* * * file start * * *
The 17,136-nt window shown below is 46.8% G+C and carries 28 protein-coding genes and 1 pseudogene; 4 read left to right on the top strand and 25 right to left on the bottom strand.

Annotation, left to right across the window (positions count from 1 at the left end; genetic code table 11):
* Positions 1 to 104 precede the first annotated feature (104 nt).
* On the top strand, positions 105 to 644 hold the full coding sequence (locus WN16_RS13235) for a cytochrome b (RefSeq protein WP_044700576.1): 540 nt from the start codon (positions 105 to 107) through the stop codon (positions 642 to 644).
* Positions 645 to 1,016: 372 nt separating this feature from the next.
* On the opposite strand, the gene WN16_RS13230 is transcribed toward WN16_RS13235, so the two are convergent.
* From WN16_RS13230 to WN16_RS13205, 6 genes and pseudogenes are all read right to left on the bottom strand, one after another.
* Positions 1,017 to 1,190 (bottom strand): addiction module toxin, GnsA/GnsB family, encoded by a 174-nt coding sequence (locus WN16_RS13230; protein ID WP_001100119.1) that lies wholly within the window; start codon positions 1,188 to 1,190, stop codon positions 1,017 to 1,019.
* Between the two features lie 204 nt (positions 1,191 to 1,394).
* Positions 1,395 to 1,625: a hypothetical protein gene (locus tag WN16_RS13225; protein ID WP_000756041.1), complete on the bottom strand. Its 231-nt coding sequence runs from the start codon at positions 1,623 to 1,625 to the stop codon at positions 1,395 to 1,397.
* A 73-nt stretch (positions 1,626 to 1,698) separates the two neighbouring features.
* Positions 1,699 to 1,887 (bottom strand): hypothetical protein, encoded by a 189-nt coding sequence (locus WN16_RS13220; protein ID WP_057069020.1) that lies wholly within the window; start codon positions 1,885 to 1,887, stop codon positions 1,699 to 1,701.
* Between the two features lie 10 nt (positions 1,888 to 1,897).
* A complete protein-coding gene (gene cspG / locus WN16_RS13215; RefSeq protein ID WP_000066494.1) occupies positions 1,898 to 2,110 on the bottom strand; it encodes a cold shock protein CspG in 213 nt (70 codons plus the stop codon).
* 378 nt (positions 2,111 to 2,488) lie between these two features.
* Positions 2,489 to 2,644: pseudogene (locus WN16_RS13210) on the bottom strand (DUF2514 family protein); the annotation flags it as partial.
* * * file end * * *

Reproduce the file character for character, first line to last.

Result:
The 17,136-nt window shown below is 46.8% G+C and carries 28 protein-coding genes and 1 pseudogene; 4 read left to right on the top strand and 25 right to left on the bottom strand.

Annotation, left to right across the window (positions count from 1 at the left end; genetic code table 11):
* Positions 1 to 104 precede the first annotated feature (104 nt).
* On the top strand, positions 105 to 644 hold the full coding sequence (locus WN16_RS13235) for a cytochrome b (RefSeq protein WP_044700576.1): 540 nt from the start codon (positions 105 to 107) through the stop codon (positions 642 to 644).
* Positions 645 to 1,016: 372 nt separating this feature from the next.
* On the opposite strand, the gene WN16_RS13230 is transcribed toward WN16_RS13235, so the two are convergent.
* From WN16_RS13230 to WN16_RS13205, 6 genes and pseudogenes are all read right to left on the bottom strand, one after another.
* Positions 1,017 to 1,190 (bottom strand): addiction module toxin, GnsA/GnsB family, encoded by a 174-nt coding sequence (locus WN16_RS13230; protein ID WP_001100119.1) that lies wholly within the window; start codon positions 1,188 to 1,190, stop codon positions 1,017 to 1,019.
* Between the two features lie 204 nt (positions 1,191 to 1,394).
* Positions 1,395 to 1,625: a hypothetical protein gene (locus tag WN16_RS13225; protein ID WP_000756041.1), complete on the bottom strand. Its 231-nt coding sequence runs from the start codon at positions 1,623 to 1,625 to the stop codon at positions 1,395 to 1,397.
* A 73-nt stretch (positions 1,626 to 1,698) separates the two neighbouring features.
* Positions 1,699 to 1,887 (bottom strand): hypothetical protein, encoded by a 189-nt coding sequence (locus WN16_RS13220; protein ID WP_057069020.1) that lies wholly within the window; start codon positions 1,885 to 1,887, stop codon positions 1,699 to 1,701.
* Between the two features lie 10 nt (positions 1,888 to 1,897).
* A complete protein-coding gene (gene cspG / locus WN16_RS13215; RefSeq protein ID WP_000066494.1) occupies positions 1,898 to 2,110 on the bottom strand; it encodes a cold shock protein CspG in 213 nt (70 codons plus the stop codon).
* 378 nt (positions 2,111 to 2,488) lie between these two features.
* Positions 2,489 to 2,644: pseudogene (locus WN16_RS13210) on the bottom strand (DUF2514 family protein); the annotation flags it as partial.